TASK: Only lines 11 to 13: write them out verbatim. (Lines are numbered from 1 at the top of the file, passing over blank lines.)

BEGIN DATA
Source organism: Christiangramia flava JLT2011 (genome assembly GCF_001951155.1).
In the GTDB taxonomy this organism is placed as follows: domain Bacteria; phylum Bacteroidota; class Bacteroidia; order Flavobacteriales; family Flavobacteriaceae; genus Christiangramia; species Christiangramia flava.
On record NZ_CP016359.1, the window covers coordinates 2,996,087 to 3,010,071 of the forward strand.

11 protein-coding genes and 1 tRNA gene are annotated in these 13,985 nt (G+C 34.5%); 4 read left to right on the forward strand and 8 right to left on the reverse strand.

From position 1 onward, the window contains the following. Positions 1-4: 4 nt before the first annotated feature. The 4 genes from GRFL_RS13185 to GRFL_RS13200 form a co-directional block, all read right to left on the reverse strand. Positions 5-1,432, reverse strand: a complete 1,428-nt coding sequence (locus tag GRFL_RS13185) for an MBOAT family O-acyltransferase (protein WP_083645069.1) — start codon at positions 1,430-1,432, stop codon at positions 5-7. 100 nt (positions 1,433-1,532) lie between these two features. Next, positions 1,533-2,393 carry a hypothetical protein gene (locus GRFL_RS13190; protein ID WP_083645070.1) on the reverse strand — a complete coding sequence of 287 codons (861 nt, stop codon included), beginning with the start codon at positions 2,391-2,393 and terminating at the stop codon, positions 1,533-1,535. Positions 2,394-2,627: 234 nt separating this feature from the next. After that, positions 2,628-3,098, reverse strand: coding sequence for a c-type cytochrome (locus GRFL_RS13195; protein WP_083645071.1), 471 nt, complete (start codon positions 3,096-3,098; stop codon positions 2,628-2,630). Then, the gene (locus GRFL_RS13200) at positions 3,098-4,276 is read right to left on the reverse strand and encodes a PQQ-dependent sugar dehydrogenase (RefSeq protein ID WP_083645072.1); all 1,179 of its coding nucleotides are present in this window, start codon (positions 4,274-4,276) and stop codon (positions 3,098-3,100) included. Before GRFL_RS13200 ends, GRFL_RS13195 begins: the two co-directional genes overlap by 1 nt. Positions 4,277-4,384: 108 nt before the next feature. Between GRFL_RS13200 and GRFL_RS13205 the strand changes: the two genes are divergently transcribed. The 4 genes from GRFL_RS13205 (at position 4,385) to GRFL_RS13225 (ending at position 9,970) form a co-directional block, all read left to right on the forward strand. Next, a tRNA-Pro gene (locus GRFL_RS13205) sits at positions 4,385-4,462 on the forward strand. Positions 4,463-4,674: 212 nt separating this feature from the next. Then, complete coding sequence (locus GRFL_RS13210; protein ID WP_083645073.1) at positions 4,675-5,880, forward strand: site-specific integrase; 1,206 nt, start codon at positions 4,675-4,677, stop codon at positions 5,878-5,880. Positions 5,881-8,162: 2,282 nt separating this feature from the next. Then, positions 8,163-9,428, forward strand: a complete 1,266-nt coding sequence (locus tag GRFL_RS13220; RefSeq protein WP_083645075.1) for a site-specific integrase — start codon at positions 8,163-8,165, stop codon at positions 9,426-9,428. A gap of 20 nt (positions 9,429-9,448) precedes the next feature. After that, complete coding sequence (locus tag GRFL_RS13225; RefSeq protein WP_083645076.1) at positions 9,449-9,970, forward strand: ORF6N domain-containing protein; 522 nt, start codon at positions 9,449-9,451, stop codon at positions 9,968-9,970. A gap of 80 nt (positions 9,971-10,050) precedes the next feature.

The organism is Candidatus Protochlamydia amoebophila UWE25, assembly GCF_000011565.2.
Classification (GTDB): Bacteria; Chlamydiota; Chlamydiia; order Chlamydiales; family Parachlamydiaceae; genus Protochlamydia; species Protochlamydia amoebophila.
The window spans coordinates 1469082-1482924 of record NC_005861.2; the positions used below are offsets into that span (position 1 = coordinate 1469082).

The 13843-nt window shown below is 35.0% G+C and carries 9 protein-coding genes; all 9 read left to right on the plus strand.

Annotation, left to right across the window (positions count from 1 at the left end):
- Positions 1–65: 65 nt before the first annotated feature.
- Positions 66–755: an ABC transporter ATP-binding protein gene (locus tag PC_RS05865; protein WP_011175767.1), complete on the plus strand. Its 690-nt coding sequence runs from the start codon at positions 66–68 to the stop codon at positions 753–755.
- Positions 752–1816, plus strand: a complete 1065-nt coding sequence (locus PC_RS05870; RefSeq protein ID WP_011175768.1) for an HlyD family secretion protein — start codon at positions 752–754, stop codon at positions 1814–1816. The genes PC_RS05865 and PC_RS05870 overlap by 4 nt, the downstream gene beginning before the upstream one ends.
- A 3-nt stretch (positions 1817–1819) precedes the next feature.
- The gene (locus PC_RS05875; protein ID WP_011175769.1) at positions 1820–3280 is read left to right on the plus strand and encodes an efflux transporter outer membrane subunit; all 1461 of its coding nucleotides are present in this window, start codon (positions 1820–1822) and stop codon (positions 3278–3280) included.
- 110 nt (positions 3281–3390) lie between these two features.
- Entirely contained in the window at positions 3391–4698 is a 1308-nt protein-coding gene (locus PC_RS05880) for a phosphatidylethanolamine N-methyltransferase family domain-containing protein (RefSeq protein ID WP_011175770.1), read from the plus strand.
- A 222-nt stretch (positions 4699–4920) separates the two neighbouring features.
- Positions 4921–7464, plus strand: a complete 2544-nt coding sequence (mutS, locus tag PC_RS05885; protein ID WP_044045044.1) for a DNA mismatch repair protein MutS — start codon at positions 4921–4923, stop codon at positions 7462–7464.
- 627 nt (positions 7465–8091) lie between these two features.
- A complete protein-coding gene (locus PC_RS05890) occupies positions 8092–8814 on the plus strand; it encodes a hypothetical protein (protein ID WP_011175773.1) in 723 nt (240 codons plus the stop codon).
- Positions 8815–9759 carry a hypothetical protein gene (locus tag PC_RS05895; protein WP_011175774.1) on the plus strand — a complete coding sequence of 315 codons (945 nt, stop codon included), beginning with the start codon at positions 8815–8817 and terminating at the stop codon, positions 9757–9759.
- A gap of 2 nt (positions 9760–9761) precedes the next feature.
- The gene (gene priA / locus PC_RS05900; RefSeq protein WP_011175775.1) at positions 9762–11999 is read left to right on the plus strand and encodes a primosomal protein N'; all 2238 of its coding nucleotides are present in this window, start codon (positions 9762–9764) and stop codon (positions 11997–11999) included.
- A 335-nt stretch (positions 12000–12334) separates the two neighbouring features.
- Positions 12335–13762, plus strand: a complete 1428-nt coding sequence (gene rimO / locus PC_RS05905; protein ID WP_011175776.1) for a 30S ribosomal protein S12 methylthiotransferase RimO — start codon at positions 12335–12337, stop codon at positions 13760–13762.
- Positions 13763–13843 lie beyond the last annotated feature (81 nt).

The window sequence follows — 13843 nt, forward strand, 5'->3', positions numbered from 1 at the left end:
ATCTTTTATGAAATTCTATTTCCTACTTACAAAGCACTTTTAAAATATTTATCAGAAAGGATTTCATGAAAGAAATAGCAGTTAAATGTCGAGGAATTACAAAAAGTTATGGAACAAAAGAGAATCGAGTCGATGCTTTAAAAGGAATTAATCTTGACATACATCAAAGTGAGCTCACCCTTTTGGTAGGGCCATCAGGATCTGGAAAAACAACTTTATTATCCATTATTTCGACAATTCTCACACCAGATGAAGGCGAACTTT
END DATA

- Positions 1–65: 65 nt before the first annotated feature.
- Positions 66–755: an ABC transporter ATP-binding protein gene (locus tag PC_RS05865; protein WP_011175767.1), complete on the plus strand. Its 690-nt coding sequence runs from the start codon at positions 66–68 to the stop codon at positions 753–755.
- Positions 752–1816, plus strand: a complete 1065-nt coding sequence (locus PC_RS05870; RefSeq protein ID WP_011175768.1) for an HlyD family secretion protein — start codon at positions 752–754, stop codon at positions 1814–1816. The genes PC_RS05865 and PC_RS05870 overlap by 4 nt, the downstream gene beginning before the upstream one ends.